The Assisi Underground (1985) starring Ben Cross, James Mason, Irene Papas, Maximilian Schell, Karlheinz Hackl, Riccardo Cucciolla directed by Alexander Ramati Movie Review

The Assisi Underground (1985)   3/53/53/53/53/5

Ben Cross in The Assisi Underground (1985)

The Assisi Network

With the Germans exerting their control over Italy, Bishop Nicolini (James Mason - North Sea Hijack) asks Padre Rufino Niccacci (Ben Cross - Chariots of Fire) a former peasant turned man of the cloth, to take on a special mission to help a group of Italian Jews. In total he helps 300 Jews dressing many as monks and educating them in the way of the Catholic church to provide them cover whilst others are taken in by his parishioners in Assisi where the town's printing press is secretly used during the night to produce fake identity cards for those in hiding. Colonel Valentin Müller (Maximilian Schell - Avalanche Express) is placed in Assisi as the Commandant but as a Catholic is convinced by Padre Rufino that whilst the German's may have given him his orders to come to Assisi it is God's doing that he is there.

As I understand there are in fact two versions of "The Assisi Underground" an extended version which runs to over 3 hours and one which comes in at under 2 hours which is the version I watched. In truth I am kind of grateful that it was the shorter version which I watched as whilst telling an important story "The Assisi Underground" is not the most entertaining of movies. I know, a movie about the holocaust and the persecution of Jews shouldn't be entertainment but the dryness of "The Assisi Underground" causes it to lack something which other similar movies have.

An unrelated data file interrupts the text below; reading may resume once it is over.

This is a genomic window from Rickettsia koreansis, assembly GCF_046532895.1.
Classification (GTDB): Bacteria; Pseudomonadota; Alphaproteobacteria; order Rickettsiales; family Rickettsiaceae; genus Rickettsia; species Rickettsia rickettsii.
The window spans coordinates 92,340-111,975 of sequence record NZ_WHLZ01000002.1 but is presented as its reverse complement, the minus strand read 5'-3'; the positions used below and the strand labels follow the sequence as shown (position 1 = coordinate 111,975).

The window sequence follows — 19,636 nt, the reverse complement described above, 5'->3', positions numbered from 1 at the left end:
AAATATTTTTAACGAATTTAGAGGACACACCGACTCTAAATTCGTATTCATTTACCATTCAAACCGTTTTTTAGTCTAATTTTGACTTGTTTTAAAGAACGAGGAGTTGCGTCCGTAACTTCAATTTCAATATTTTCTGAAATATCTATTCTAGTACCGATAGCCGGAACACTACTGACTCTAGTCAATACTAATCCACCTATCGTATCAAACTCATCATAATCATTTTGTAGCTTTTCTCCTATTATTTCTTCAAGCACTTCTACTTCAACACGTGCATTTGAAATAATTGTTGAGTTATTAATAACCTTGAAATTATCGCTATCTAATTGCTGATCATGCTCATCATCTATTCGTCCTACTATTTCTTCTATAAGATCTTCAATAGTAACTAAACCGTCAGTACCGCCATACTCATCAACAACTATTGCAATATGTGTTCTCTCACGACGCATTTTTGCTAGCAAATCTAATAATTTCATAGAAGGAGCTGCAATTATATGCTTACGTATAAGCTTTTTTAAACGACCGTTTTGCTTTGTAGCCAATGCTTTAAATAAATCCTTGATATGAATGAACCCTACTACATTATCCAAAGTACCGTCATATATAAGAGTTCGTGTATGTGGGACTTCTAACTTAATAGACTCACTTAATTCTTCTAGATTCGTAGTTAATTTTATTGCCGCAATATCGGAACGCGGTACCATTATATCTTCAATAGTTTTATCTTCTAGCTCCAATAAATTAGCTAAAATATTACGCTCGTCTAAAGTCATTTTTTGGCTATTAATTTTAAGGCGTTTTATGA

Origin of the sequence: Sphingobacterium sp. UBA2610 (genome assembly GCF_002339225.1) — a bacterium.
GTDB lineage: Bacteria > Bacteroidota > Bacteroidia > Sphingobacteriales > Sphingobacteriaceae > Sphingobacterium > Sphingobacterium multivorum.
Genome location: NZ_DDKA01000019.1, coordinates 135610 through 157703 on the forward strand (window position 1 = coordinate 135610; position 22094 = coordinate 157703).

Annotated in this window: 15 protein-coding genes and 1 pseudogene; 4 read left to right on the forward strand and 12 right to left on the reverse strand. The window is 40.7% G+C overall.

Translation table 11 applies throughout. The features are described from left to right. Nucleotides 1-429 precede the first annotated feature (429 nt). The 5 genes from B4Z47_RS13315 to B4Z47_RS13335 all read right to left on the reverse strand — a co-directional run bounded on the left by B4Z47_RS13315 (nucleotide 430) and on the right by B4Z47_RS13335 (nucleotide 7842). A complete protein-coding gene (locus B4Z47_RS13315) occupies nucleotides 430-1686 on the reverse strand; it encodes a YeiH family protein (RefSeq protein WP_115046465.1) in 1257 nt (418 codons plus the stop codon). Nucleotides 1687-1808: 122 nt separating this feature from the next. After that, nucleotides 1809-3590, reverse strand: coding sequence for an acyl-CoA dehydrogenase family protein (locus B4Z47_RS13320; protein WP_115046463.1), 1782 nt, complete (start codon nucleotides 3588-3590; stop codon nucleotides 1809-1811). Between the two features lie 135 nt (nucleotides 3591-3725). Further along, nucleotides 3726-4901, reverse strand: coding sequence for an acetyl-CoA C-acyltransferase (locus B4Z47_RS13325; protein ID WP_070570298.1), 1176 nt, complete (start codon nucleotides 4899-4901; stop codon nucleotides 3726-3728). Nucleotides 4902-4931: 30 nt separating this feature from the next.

James Mason in The Assisi Underground (1985)

The trouble is, and this may come from the fact that the version I watched was the shorter version, that "The Assisi Underground" ends up being a series of scenes which focus on close misses. An early scene which sees Padre Rufino escorting a small number of Jews out of Assisi rests on a scene where the train is stopped by German soldiers who just as they are about to rumble that a passenger is a Jew is prevented by a British bomber attacking the station just at the right moment. It doesn't mean that the movie is with out detail, we see how Padre Rufino had to talk to Mother Giuseppina to get her on side in hiding Jews in the convent but the detail is outweighed by scenes of close encounters and not unfortunately exciting scenes full of atmosphere and danger which gets you to the edge of your seat.

The knock on effect of this and I presume from watching the edited down version is that the character depth is not always present. Both Ben Cross and James Mason make Rufino and Bishop Nicolini decent, gentle characters but we never really learn a great deal about them. This is even more the case when it comes to the various Jewish characters as we never get to know anything about them other than they need help.

What this all boils down to is that "The Assisi Underground" is of interest in an informative way, working as an introduction to what went on in Assisi during WWII but as a drama about the work of the monks in providing aid to the Jewish population it comes up short.